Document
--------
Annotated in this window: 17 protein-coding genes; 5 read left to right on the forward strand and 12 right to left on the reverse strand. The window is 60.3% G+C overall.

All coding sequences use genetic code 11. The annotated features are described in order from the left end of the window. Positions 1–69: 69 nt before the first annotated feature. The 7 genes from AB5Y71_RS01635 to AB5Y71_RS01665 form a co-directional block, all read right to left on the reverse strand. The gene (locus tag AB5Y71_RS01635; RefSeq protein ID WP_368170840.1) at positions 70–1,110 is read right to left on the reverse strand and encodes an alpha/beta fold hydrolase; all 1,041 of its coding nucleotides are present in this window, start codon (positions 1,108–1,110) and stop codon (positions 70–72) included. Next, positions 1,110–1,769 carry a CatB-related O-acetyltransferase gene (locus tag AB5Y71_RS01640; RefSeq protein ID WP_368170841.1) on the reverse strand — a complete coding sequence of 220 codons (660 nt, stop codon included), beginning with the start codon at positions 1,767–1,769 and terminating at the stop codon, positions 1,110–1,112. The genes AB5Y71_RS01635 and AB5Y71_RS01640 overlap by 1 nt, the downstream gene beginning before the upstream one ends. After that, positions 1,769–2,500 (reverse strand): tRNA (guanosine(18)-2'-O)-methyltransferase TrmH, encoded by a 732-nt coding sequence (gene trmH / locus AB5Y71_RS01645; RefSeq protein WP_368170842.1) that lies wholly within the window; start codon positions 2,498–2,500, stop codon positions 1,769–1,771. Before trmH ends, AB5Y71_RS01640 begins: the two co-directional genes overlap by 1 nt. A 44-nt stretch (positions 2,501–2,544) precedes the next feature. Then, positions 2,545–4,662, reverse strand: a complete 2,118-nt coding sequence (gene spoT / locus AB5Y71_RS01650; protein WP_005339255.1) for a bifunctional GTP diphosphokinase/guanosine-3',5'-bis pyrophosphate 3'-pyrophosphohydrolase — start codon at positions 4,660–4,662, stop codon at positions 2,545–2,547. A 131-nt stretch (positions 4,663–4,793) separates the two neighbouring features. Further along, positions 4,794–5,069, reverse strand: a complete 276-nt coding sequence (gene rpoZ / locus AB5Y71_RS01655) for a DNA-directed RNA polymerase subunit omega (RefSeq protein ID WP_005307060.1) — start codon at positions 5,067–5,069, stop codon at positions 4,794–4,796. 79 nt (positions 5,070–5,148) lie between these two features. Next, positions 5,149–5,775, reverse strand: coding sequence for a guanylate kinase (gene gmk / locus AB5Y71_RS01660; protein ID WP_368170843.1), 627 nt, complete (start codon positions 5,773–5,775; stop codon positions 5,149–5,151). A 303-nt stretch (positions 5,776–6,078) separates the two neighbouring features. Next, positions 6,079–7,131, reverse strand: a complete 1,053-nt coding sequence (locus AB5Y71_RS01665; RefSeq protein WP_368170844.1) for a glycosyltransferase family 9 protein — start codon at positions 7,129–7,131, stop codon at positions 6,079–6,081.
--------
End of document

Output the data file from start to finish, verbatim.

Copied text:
Annotated in this window: 17 protein-coding genes; 5 read left to right on the forward strand and 12 right to left on the reverse strand. The window is 60.3% G+C overall.

All coding sequences use genetic code 11. The annotated features are described in order from the left end of the window. Positions 1–69: 69 nt before the first annotated feature. The 7 genes from AB5Y71_RS01635 to AB5Y71_RS01665 form a co-directional block, all read right to left on the reverse strand. The gene (locus tag AB5Y71_RS01635; RefSeq protein ID WP_368170840.1) at positions 70–1,110 is read right to left on the reverse strand and encodes an alpha/beta fold hydrolase; all 1,041 of its coding nucleotides are present in this window, start codon (positions 1,108–1,110) and stop codon (positions 70–72) included. Next, positions 1,110–1,769 carry a CatB-related O-acetyltransferase gene (locus tag AB5Y71_RS01640; RefSeq protein ID WP_368170841.1) on the reverse strand — a complete coding sequence of 220 codons (660 nt, stop codon included), beginning with the start codon at positions 1,767–1,769 and terminating at the stop codon, positions 1,110–1,112. The genes AB5Y71_RS01635 and AB5Y71_RS01640 overlap by 1 nt, the downstream gene beginning before the upstream one ends. After that, positions 1,769–2,500 (reverse strand): tRNA (guanosine(18)-2'-O)-methyltransferase TrmH, encoded by a 732-nt coding sequence (gene trmH / locus AB5Y71_RS01645; RefSeq protein WP_368170842.1) that lies wholly within the window; start codon positions 2,498–2,500, stop codon positions 1,769–1,771. Before trmH ends, AB5Y71_RS01640 begins: the two co-directional genes overlap by 1 nt. A 44-nt stretch (positions 2,501–2,544) precedes the next feature. Then, positions 2,545–4,662, reverse strand: a complete 2,118-nt coding sequence (gene spoT / locus AB5Y71_RS01650; protein WP_005339255.1) for a bifunctional GTP diphosphokinase/guanosine-3',5'-bis pyrophosphate 3'-pyrophosphohydrolase — start codon at positions 4,660–4,662, stop codon at positions 2,545–2,547. A 131-nt stretch (positions 4,663–4,793) separates the two neighbouring features. Further along, positions 4,794–5,069, reverse strand: a complete 276-nt coding sequence (gene rpoZ / locus AB5Y71_RS01655) for a DNA-directed RNA polymerase subunit omega (RefSeq protein ID WP_005307060.1) — start codon at positions 5,067–5,069, stop codon at positions 4,794–4,796. 79 nt (positions 5,070–5,148) lie between these two features. Next, positions 5,149–5,775, reverse strand: coding sequence for a guanylate kinase (gene gmk / locus AB5Y71_RS01660; protein ID WP_368170843.1), 627 nt, complete (start codon positions 5,773–5,775; stop codon positions 5,149–5,151). A 303-nt stretch (positions 5,776–6,078) separates the two neighbouring features. Next, positions 6,079–7,131, reverse strand: a complete 1,053-nt coding sequence (locus AB5Y71_RS01665; RefSeq protein WP_368170844.1) for a glycosyltransferase family 9 protein — start codon at positions 7,129–7,131, stop codon at positions 6,079–6,081.